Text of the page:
Anyway, the verdict is still out as to whether I will use these other tuk tuk drivers who hang out at the hotel. In one sense I can appreciate their thinking. After all, they are just being capitalists, trying to get the best price for their services. Yet, in a conversation I had with one of them,  I was trying to explain to them that if they gave me a good deal, our firm would use them on a regular basis since we have people passing through constantly, so that they could receive regular and steady income. This was my attempt at persuading them to reconsider and give me a discount. But to no avail. Here in Cambodia, it is all about the short term, it is about surviving and making sure you have enough for today. Much of this again can be attributed to the history of this country during the Khmer Rouge era where people lost all their possessions and belongings and so its understandable that such a short term mindset exist today. Saving or putting funds a way for a rainy day is not something that is too common here. For one thing, people just don't have that kind of disposal income here and secondly, their focus is on surviving in the present.

My other bargaining experience was at the hands of my 'Mango man'' who I call 'Pou Swai'---that means Úncle Mango.' Every week there is a man that rides his bicycle in my neighborhood selling mangoes. So each week I would buy six mangoes for US$2.00 but in talking with my missionary friends they told me that I was paying way too much as I could get a dozen for the same price. Armed with that knowledge, the next time I saw my Pou Swai, I shared with him my new found revelation and he suggested those were little mangoes that  the market was selling and his were much larger. Like a good capitalist, he had to find an angle for why his mangoes were worth the extra price. Actually I think he was right. Nonetheless, I decided to haggle with him until He would give me a reasonable deal. I finally got him to give me 9 large mangoes for US$2.00. Since that sale, I think he's avoiding me now as he is not making much money off of me.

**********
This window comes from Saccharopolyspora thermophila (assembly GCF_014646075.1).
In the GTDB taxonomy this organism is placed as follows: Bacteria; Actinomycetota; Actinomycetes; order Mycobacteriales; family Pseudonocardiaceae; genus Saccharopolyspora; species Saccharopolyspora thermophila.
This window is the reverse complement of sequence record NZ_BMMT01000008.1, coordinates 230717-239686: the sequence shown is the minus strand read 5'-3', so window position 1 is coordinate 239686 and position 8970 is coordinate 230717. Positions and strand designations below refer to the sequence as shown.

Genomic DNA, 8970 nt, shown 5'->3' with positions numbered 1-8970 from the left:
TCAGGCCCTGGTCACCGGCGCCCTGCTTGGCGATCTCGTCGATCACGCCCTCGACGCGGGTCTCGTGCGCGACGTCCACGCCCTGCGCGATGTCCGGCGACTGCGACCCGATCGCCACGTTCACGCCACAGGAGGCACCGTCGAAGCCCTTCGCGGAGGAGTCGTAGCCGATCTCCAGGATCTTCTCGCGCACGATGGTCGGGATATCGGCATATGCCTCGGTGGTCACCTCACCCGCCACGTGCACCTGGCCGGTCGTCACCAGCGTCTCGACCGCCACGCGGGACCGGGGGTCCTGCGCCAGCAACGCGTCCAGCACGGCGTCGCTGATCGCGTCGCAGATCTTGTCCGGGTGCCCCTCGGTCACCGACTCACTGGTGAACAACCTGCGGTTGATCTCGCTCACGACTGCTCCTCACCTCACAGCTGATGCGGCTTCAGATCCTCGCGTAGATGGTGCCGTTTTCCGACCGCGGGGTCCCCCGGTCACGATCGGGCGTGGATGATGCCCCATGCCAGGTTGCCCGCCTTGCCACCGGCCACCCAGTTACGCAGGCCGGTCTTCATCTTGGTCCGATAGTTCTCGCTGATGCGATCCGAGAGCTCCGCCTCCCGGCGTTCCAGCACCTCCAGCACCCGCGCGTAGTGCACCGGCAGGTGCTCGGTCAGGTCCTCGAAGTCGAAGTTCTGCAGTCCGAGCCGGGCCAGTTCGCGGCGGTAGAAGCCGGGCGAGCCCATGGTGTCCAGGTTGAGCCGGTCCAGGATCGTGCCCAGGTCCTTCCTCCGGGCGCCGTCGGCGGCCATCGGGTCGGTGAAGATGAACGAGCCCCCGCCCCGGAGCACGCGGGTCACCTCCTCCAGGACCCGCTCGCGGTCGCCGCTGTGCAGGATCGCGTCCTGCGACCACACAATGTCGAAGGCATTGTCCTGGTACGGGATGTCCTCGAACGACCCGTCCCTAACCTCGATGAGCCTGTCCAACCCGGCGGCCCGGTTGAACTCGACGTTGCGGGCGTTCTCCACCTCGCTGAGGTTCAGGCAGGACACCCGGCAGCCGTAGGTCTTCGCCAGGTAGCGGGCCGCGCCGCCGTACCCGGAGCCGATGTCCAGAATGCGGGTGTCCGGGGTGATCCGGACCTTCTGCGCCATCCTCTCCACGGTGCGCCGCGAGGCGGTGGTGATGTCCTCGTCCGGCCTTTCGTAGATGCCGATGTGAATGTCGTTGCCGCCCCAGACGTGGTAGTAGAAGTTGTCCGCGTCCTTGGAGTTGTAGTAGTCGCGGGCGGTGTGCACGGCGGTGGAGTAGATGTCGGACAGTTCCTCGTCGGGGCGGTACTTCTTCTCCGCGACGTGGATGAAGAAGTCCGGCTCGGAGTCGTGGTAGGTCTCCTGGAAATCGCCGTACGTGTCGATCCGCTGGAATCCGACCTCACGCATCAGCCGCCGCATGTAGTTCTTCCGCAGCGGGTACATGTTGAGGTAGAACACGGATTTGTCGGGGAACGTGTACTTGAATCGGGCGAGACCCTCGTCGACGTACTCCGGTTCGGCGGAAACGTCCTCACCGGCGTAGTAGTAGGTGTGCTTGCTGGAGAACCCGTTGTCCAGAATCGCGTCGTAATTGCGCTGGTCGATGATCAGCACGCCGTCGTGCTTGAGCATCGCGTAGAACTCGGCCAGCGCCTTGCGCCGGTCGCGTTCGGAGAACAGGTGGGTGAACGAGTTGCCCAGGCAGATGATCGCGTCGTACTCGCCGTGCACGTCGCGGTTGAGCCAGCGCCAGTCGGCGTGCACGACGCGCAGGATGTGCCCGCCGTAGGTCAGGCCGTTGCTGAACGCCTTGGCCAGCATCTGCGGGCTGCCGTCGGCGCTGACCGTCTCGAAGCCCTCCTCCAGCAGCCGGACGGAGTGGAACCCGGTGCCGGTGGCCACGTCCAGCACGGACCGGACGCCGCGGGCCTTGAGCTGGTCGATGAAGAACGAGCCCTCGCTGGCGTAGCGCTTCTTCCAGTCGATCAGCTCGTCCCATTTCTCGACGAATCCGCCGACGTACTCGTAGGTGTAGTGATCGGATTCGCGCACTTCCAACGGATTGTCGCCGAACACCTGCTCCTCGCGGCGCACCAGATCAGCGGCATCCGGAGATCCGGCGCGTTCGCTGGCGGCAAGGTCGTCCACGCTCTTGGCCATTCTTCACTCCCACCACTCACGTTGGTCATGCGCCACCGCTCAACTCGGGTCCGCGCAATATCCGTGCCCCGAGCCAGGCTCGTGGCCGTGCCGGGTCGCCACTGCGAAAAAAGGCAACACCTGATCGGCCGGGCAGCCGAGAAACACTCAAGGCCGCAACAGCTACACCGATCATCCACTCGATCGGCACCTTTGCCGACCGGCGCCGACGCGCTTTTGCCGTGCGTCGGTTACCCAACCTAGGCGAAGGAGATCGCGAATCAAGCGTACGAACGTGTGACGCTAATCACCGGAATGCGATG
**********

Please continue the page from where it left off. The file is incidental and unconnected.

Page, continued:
All this to say, one of the ways to avoid cynicism in all of these situations is to really just laugh it off. If you take yourself too seriously, if you are always suspicious of people, if you tend to focus on the negative it can easily lead to paranoia such that you trust no one. Ironically, this is the kind of mindset that was prevalent during the Khmer Rouge era as people did not trust anyone and were suspicious of their neighbors. So it is not surprising that this kind of spirit still is perpetuated here. However, the bigger picture and really the most important truth in all of this is knowing that the Lord is sovereign and even if we are over paying or do get ripped off, even if we feel we might be taken advantage off, He knows, He sees and He will redeem the situation. It is this knowledge that the Lord is in control of every dimension of my life here that allows me to not live in fear,to not worry or be anxious, but to try to see the best in each person and each situation knowing that even if their intentions may appear to be disingenuous or there is a hidden agenda, it doesn't matter, His purposes and His plans will not be thwarted. God still sits on the throne and He will provide for all my needs despite man's attempts to over charge me. As Romans 8:31 says ''if God is with us, who can be against us.''